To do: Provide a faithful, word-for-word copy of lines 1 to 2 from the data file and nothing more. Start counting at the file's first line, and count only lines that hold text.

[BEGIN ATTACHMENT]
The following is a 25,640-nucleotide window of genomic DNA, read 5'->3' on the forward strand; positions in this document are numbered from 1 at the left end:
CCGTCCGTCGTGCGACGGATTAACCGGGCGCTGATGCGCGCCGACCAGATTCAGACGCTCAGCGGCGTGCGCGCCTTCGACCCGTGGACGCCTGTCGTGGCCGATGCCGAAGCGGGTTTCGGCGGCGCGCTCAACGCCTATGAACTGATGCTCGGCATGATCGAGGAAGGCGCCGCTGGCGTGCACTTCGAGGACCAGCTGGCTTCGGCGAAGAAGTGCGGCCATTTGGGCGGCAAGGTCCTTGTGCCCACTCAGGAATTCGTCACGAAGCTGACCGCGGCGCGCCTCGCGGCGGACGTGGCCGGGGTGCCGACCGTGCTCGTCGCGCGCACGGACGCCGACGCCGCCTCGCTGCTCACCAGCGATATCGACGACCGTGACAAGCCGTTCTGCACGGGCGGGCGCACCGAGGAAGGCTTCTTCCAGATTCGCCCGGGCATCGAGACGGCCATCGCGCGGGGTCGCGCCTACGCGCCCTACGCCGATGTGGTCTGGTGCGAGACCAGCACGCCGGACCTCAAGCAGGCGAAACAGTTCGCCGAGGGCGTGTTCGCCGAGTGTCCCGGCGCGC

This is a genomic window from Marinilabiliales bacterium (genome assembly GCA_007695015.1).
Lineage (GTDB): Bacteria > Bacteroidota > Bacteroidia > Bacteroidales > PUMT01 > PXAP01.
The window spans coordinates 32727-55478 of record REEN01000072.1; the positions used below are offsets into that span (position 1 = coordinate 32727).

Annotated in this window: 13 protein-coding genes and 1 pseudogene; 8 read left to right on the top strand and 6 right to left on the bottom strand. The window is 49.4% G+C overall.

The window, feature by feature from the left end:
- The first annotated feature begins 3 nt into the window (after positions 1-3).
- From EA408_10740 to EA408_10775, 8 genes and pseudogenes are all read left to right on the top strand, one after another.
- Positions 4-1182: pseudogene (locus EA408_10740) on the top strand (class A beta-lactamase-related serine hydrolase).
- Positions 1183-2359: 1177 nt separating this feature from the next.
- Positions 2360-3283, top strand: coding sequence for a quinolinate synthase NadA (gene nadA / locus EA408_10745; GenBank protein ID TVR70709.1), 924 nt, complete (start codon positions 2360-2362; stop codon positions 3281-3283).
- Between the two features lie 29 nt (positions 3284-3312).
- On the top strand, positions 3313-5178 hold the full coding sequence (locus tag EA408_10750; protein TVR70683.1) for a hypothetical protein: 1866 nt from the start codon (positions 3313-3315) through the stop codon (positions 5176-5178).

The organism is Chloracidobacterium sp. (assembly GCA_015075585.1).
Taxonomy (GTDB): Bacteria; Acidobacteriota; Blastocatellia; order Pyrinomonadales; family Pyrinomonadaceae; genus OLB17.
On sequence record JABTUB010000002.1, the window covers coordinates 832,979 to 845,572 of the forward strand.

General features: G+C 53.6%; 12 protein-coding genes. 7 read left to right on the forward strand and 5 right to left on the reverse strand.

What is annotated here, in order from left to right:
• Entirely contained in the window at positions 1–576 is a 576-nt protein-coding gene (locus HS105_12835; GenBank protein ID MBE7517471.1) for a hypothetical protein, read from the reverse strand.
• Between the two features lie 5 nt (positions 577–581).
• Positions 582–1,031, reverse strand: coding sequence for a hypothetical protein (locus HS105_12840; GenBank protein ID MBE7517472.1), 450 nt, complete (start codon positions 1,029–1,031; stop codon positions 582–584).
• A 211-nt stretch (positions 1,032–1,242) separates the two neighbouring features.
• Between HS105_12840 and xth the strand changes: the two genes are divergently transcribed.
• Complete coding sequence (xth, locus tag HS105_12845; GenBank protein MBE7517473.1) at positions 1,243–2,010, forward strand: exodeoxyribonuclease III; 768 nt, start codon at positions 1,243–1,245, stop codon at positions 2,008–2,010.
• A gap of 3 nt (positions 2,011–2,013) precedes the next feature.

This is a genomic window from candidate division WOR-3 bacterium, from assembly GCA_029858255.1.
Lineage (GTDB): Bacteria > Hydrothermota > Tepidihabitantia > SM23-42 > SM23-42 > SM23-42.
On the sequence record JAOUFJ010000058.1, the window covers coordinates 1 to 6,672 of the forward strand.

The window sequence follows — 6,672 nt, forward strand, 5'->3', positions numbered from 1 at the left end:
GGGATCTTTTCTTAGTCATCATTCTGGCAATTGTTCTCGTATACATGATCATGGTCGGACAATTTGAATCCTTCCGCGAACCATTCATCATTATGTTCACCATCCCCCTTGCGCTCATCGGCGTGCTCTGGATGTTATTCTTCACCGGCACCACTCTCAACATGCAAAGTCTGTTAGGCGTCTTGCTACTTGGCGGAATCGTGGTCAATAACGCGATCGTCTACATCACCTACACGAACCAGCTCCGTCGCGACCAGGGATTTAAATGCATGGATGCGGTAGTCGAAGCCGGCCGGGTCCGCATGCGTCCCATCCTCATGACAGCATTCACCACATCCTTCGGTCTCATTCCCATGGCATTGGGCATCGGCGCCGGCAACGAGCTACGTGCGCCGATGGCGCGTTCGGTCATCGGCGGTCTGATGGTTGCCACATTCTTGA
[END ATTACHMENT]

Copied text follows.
The following is a 25,640-nucleotide window of genomic DNA, read 5'->3' on the forward strand; positions in this document are numbered from 1 at the left end:
CCGTCCGTCGTGCGACGGATTAACCGGGCGCTGATGCGCGCCGACCAGATTCAGACGCTCAGCGGCGTGCGCGCCTTCGACCCGTGGACGCCTGTCGTGGCCGATGCCGAAGCGGGTTTCGGCGGCGCGCTCAACGCCTATGAACTGATGCTCGGCATGATCGAGGAAGGCGCCGCTGGCGTGCACTTCGAGGACCAGCTGGCTTCGGCGAAGAAGTGCGGCCATTTGGGCGGCAAGGTCCTTGTGCCCACTCAGGAATTCGTCACGAAGCTGACCGCGGCGCGCCTCGCGGCGGACGTGGCCGGGGTGCCGACCGTGCTCGTCGCGCGCACGGACGCCGACGCCGCCTCGCTGCTCACCAGCGATATCGACGACCGTGACAAGCCGTTCTGCACGGGCGGGCGCACCGAGGAAGGCTTCTTCCAGATTCGCCCGGGCATCGAGACGGCCATCGCGCGGGGTCGCGCCTACGCGCCCTACGCCGATGTGGTCTGGTGCGAGACCAGCACGCCGGACCTCAAGCAGGCGAAACAGTTCGCCGAGGGCGTGTTCGCCGAGTGTCCCGGCGCGC